By Mike Hixenbaugh
The Fayetteville Observer
LUMBERTON – Say Reh stared through smudged glass as the rusted yellow school bus carried him past rolling tobacco fields, hollowed-out farmhouses and rows of mobile homes. This isn’t the America the 25-year-old read about as a child, growing up in a bamboo hut on the other side of the world.
The suffocating stench of raw meat and sweat mingled in the muggy midday air. He clutched a pair of rubber work boots and gazed out the window, watching fields and trees flash by.
Say Reh is one of more than 400 refugees from the Karenni state of Myanmar who have settled in Robeson County in the past 10months. The bus was carrying him and about 40 others home after a morning shift at the Mountaire Farms poultry processing plant in Lumber Bridge.
This existence – slicing up chickens for next to minimum wage in rural North Carolina – isn’t what Say Reh imagined almost two years ago when he boarded a plane in Thailand, bound for a new life in the United States. It isn’t what many of the refugees expected.
“It’s different,” Say Reh said in choppy English, raising his voice to speak over the rumbling diesel engine. “But it is good here.”
Almost anything is better than the lives the refugees left behind.
The Karenni have been persecuted for more than a half century in the Southeast Asian country formerly known as Burma. Most of the refugees now living in Lumberton lived for between 10 and 20 years in primitive refugee camps along the west Thai border before fleeing to the United States.
They stayed in small huts made of bamboo and teak hacked from the jungle. There was no power or running water. Many of the refugees were infected with malaria and suffered from malnutrition and depression.
In Lumberton, the Karenni have been placed in small apartments and rental houses scattered throughout the city. They live two to three families to a home and spend most of their time inside.
Few of the refugees speak any English. Many more are still learning about how to use electric appliances and must be reminded to watch for traffic in the street.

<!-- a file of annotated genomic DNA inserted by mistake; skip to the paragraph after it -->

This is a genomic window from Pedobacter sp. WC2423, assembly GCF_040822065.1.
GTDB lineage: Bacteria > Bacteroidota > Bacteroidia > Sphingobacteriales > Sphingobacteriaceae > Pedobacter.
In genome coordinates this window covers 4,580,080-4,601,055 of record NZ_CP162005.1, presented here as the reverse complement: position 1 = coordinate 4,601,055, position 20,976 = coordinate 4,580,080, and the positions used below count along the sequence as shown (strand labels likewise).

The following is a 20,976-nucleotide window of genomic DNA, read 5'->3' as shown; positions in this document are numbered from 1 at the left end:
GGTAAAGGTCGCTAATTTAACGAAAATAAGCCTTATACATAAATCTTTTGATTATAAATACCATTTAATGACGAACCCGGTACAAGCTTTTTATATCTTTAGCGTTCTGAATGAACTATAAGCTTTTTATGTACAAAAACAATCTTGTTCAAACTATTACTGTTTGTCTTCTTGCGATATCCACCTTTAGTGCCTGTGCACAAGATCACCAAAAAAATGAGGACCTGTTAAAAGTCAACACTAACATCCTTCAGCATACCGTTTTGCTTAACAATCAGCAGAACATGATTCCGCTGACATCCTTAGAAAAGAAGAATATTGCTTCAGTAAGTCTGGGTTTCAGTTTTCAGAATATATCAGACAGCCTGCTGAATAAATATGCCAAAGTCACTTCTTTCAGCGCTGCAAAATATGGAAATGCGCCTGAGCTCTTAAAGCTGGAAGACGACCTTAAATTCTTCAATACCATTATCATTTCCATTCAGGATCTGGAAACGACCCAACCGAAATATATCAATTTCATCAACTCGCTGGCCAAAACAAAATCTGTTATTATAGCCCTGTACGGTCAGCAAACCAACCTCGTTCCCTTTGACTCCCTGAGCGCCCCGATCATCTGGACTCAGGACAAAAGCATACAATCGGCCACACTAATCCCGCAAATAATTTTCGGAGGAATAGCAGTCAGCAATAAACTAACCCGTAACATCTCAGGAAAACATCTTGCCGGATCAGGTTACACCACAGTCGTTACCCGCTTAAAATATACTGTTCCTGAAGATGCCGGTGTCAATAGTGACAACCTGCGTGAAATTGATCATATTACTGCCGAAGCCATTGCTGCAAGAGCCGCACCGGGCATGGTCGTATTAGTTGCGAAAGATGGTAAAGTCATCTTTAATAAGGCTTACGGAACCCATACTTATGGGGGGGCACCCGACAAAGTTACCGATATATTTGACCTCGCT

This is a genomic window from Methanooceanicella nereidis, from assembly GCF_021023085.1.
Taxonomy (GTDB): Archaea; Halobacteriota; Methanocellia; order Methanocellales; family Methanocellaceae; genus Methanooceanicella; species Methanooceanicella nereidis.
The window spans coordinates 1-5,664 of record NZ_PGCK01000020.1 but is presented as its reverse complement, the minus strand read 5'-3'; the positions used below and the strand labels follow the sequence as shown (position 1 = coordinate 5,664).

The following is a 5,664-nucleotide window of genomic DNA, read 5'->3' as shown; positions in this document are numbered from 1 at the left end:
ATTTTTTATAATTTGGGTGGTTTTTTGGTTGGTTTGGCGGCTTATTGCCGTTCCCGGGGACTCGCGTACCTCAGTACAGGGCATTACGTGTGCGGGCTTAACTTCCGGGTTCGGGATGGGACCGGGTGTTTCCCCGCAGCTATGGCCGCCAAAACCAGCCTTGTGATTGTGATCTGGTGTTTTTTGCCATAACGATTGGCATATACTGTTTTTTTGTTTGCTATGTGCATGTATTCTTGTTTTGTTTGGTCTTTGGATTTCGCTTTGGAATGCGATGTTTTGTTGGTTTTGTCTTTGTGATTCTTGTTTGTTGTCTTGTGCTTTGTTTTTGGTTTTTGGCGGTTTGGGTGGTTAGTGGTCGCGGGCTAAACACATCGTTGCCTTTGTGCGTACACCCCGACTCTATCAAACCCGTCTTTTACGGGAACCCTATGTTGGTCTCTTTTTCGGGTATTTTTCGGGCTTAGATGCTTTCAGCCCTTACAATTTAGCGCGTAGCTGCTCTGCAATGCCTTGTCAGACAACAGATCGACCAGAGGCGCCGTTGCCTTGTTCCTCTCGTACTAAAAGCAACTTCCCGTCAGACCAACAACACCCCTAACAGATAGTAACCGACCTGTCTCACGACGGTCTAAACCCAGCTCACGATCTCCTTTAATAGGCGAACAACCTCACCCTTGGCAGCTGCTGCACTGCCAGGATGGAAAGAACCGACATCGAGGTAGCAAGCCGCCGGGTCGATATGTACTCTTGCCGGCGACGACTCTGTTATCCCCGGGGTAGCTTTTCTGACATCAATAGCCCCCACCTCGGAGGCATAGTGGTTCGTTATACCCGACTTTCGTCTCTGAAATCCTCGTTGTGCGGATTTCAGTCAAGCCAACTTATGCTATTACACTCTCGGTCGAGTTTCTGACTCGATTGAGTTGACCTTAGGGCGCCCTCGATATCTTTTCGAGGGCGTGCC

Those who are old enough to work are bused 30 minutes to and from the chicken processing plant each day by an employee management firm under contract with Mountaire.
The chicken processor has been paying the contractor, Summit Management Co., per worker to bring the refugees to Lumberton. The agency supplies the Karenni with housing and transportation at no cost to the workers.
Mountaire officials wouldn’t speak with a reporter about the arrangement, but workers outside the chicken plant said the Karenni refugees have replaced large numbers of Hispanics at the factory.
Tim Wiley, the owner of Summit Management, said as much.
“There has been a great need for these food processing companies to replace the undocumented worker,” Wiley said. “They’re scared to cut (illegal immigrants) loose because they’re not sure they can find someone to replace them. That’s where we come in.”
Wiley and his wife opened an office in Lumberton this spring to serve as a gathering place for the refugees. There, Summit employees and translators help the Karenni fill out health care documents, get the appropriate vaccinations and enroll their children in public school.
The firm also offers free English lessons and summer day care for school-age children. Next month, the agency plans to start teaching driver’s training courses.
“We’re not just flying them in here and cutting them loose,” Wiley said. “We’re working to prepare them for life here. It’s like raising children all over again.”
The Karenni began arriving in Robeson County in small numbers last winter. The majority of the refugees, though, only moved here within the past few months.
Many have struggled to adjust to life, both in and outside the plant.
Nge Reh sat cross-legged on the floor at the rental house he and his family have been sharing with a few other refugees in East Lumberton.
His hands were sore and his eyes heavy from long hours at the chicken plant. He feels isolated living in Robeson County, he says through a translator, because people in the community can’t understand him.
“We cannot communicate,” Nge Reh said in his native Karenni language.
A rerun of “Desperate Housewives” buzzed on a small TV across the room as he spoke. Nge Reh stared blankly at the screen while two of his three children climbed on him and tugged at his shirt.
His wife was still at work, finishing her morning shift at the chicken plant. The couple, like many of the married refugees, work opposite hours to ensure someone is always home with the children.
His new life is a lonely one, the refugee said. But he wouldn’t change anything.